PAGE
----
In one version of QKD, one user, Alice, sends photons to another user, Bob, with whom she wants to communicate. The state of the photons Alice sends will eventually become a key shared by Alice and Bob. The trick is that if an eavesdropper, Eve, tries to look at the state of Alice’s photons to find out the key, Eve will alter the information in the photons just by looking at them. Alice and Bob will check if someone is eavesdropping after Bob receives all of Alice’s photons by checking some random sample of the photons. For example, Alice will say “my first photon should have been measured as A, the third as B, the seventh as B…” and so on, but if Eve was peeking, then Bob will find that some of these measurements don’t match. In this way, Alice and Bob can always detect if someone is eavesdropping in a way guaranteed by the laws of physics. QCs don’t impact this security at all because there is no hard math problem to solve (remember, we said that’s how they break modern key exchange).

But QKD has its own problems. For one, while modern key exchange works with normal internet infrastructure, QKD requires special equipment for sending and/or receiving single photons. The same goes for other applications, such as satellite communications. This special equipment is also difficult to make and still vulnerable to engineering difficulties. As one example, MITRE has a patent demonstrating how the single photon detection equipment used in many QKD experiments is vulnerable to “backflashes” where the photon detector (Bob) leaks his measurements back out of the detector where Eve could see them (MITRE has a long history of studying QKD). The protocol we described also does nothing to guarantee you’re establishing a key with the right person; Eve could pretend to be Alice from the beginning, and Bob would be none the wiser. The National Security Agency has even come out saying they currently do not recommend QKD for these reasons, and others.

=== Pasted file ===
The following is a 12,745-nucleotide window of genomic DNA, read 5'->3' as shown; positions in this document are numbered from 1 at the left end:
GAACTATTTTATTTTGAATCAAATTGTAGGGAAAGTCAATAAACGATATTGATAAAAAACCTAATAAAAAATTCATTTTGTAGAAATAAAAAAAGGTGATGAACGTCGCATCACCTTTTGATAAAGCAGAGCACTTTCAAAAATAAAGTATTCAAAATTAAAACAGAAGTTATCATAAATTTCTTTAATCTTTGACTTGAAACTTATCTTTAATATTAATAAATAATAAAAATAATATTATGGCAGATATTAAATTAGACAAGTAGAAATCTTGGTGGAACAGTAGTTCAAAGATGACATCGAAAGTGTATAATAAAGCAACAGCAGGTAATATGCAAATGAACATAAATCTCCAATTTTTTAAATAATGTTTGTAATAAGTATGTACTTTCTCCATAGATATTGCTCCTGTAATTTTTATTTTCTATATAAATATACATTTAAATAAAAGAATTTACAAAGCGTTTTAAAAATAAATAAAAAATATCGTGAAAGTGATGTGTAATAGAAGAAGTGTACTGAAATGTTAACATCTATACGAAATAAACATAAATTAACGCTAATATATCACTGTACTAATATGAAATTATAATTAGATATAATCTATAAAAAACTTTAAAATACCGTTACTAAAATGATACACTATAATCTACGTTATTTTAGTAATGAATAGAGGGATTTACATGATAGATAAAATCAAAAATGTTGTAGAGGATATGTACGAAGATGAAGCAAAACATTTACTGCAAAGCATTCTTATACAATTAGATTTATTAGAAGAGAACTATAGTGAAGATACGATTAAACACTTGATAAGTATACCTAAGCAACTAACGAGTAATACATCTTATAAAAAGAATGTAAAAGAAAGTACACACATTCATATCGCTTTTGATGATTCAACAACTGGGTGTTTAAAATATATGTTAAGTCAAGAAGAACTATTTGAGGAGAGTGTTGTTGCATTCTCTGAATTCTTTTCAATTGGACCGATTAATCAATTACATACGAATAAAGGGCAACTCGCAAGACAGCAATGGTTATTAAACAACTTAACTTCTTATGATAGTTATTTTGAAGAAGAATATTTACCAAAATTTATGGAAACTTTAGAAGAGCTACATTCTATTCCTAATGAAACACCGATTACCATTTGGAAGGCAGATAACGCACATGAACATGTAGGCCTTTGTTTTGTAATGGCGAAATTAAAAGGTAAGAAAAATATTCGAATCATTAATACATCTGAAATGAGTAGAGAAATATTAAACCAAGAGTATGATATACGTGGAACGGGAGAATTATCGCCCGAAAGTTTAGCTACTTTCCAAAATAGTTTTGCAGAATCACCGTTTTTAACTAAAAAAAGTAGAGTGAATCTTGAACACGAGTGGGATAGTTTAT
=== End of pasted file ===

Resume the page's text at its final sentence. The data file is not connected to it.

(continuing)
So, what can be done as we get closer to crypto-breaking QCs? We stick with old methods, just done a little differently. QCs are only able to break modern asymmetric cryptography because of the specific math problems they’re based on. Cryptographers have known asymmetric crypto algorithms based on other hard math problems, and therefore aren’t broken by QCs, for decades. They are slower, or need bigger keys, or their messages take longer to send, but most computers can easily handle them (without needing new equipment), and they get faster every year. The National Institute of Standards and Technology (NIST) has been reviewing submission for new “Post-Quantum” algorithms since 2016 and plans to have finalists decided by 2022. QKD may one day serve a valuable purpose protecting information requiring extra caution that justifies the cost (some are already using it), but post-quantum algorithms are the real solution for now, and, for most of us, likely forever.

Perry Loveridge is a Space Systems Engineer in the Quantum Technology group at MITRE. He has a bachelor’s degree in Engineering Physics from Cornell University and is pursuing an MS in Computer Science at the Georgia Institute of Technology. Currently, his biggest interests are in post-quantum cryptography and quantum algorithms.

© 2021 The MITRE Corporation. All rights reserved. Approved for public release.  Distribution unlimited. Case number 21-0123

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Feb 1, 2021